Straight up, the value of a Wedding Celebrant is severely overlooked.
I’m not one to throw stones but quite frankly I’ve experienced some ceremonies that make me want to pull my hair out strand by strand.
I worked out pretty early on as a wedding photographer that celebrants really do set a vibe for your whole ceremony. My advice is, don’t just pick anyone to tick it off your list. These guys do an important job and what they say and how they say it can really make the difference to your ceremony.
So I thought I would introduce one of the best celebrants I’ve worked with, meet, celebrant Nichola Nicholson who is based in Hawkes Bay.
Her ceremonies are incredible for so many reasons. How she stands to the side of the couple, how she projects her voice, her engaging ceremonies and her all-around vivacious personality.
I’m pretty sure this will give you a better insight into what makes a great celebrant and what you need to look for.
What does being a celebrant mean to you?
I’ve seen a celebrant defined as a party starter, a counsellor, a storyteller, a crisis manager, a love story enthusiast and an exceptional hugger, but I think that’s only just getting started. It is hands down the best job I’ve ever had, and it means a lot to me. It’s such a privilege to be able to take best friends and turn them, into husband and wife, wife and wife or husband and husband. Seriously other than babies being born I think it’s one of the most hope-filled, joyous and happy days in anyone’s life and to be able to make that happen is pretty much as close to a superpower as you can get I reckon.
I’ve seen your work and you’re hands down one of the best celebrants I’ve worked with. Can you tell me what you think makes a great celebrant?
Haha just don’t be a shit one! No, but seriously, we’ve all heard stories about celebrants that have forgotten names, turned up late or been more than just a bit boring. I think it boils down to commitment, I love my job (if I can even call it that) and because if that I’m committed to doing a bloody excellent job. You only get one chance at your ceremony and I want to make sure that it’s amazing.
There’s also a common misconception that celebrants turn up on the day, do a stock standard ceremony, drink your booze and leave, which would add up to about an hour’s work. But for me, and a lot of other great celebrants, I spend between 10 -20 hours on a ceremony and at the wedding itself.
Those hours consist of meeting with my couples numerous times, getting to know them, their story and what they want from their ceremony. Helping out with vows, readings, and the legal side of things. A rehearsal, turning up early before the wedding, helping out with the little bits and pieces that still need doing and only then doing the ceremony. Because of the desire for my couples to have a great ceremony it also means there are a bunch of small things that I do as well, like tucking a vintage hankie in the back of my folder so you don’t have to use a manky tissue during the ceremony, have lollipops in my bag for little people, and making sure you have a copy of your ceremony and vows to read back over later, just to mention a few. I.ve also been known to go the extra mile, once I had a bride who had gastro the morning of her wedding so while she was getting ready I dropped over some Gatorade, lemonade popsicles, and extra toilet paper.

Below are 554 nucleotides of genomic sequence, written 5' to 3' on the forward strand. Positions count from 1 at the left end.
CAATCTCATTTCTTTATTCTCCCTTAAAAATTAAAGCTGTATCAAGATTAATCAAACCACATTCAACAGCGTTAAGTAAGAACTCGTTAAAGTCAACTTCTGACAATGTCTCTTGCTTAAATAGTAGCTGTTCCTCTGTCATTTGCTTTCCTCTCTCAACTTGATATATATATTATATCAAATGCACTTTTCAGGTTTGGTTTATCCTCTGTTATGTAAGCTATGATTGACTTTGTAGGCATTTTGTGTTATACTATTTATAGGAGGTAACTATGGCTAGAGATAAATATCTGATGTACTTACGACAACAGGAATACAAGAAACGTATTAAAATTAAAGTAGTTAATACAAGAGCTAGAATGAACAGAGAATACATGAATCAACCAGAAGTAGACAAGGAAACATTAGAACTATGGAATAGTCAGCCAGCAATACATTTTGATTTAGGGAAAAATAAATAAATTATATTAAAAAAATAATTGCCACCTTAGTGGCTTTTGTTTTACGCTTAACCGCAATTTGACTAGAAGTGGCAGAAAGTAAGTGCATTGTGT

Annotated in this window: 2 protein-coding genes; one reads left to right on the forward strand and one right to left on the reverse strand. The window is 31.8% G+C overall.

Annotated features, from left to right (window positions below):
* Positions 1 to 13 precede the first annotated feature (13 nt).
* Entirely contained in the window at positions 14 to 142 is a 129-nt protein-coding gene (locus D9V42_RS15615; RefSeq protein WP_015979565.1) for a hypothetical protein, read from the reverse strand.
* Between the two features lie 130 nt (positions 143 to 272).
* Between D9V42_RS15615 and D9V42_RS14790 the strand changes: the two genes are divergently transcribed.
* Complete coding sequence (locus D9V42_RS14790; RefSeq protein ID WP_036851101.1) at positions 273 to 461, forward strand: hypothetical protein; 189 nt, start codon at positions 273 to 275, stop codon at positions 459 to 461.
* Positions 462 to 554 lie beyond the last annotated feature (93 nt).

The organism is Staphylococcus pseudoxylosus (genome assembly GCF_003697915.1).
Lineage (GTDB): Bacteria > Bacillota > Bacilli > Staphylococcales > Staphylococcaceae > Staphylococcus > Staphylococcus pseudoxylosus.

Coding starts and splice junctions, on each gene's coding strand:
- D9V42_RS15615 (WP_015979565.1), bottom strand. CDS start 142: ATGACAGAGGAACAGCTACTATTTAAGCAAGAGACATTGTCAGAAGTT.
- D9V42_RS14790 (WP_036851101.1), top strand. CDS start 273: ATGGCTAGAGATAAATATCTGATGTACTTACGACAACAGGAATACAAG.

How do you recommend couples choose their celebrant?
Take your potential celebrant on an awkward first date, whether it’s over coffee, wine or skype and ask them loads of questions, ask them about how they work, what their style is, and how their ceremonies normally work. Run any potential ideas past them, and ask for their help. Don’t worry about looking like you don’t know what you’re doing because the truth is most people haven’t been married before so we don’t expect you to know everything. Then if you feel like it went well and you feel like you want to see them again book them in. I feel like it’s such a cliché but make sure you click with them because the difference a celebrant can make is huge but can often be overlooked. Do you really want people to spend the rest of your wedding day talking about how boring the ceremony was or how the celebrant stuffed up the names?
Are there certain things you would recommend a couple to ask of a celebrant for their ceremony e.g. standing to the side?
Standing to the side during the first kiss is a massive one for me, seriously you don’t want a photo with me in the background with my mouth open because I’m talking! If you’re thinking about the aesthetics of your photos maybe check to see what the celebrant is going to wear. Check to see if they need to use a microphone, I personally find them a massive pain and am pretty loud – trust me I have school reports mentioning this 🙂
In return though there are a couple of things that celebrants would also like to ask from their couples and the first is to realise the more input you have into your ceremony the better we can make it for you. Trust us we get, sometimes it’s not easy to put into words exactly why you love someone, or why you are getting married. We also understand that the thought of getting up in front of the people that mean the most to you and telling your husband or wife to be a whole lot of lovey soppy stuff can be daunting. So, tell us and we can help. Also, the more you can share with us the more we get to know you and the more invested we are in your ceremony which will result in something amazing!
How long in advance should couples be looking to book a celebrant?
Honestly, as soon as you have a date locked in getting in touch with a few celebrants that you like the look of to see if they are available. When I first became a celebrant, it was normal to take bookings six to twelve months in advance whereas now it’s more like 18 months to two years. It’s better to be super organised rather than disappointed.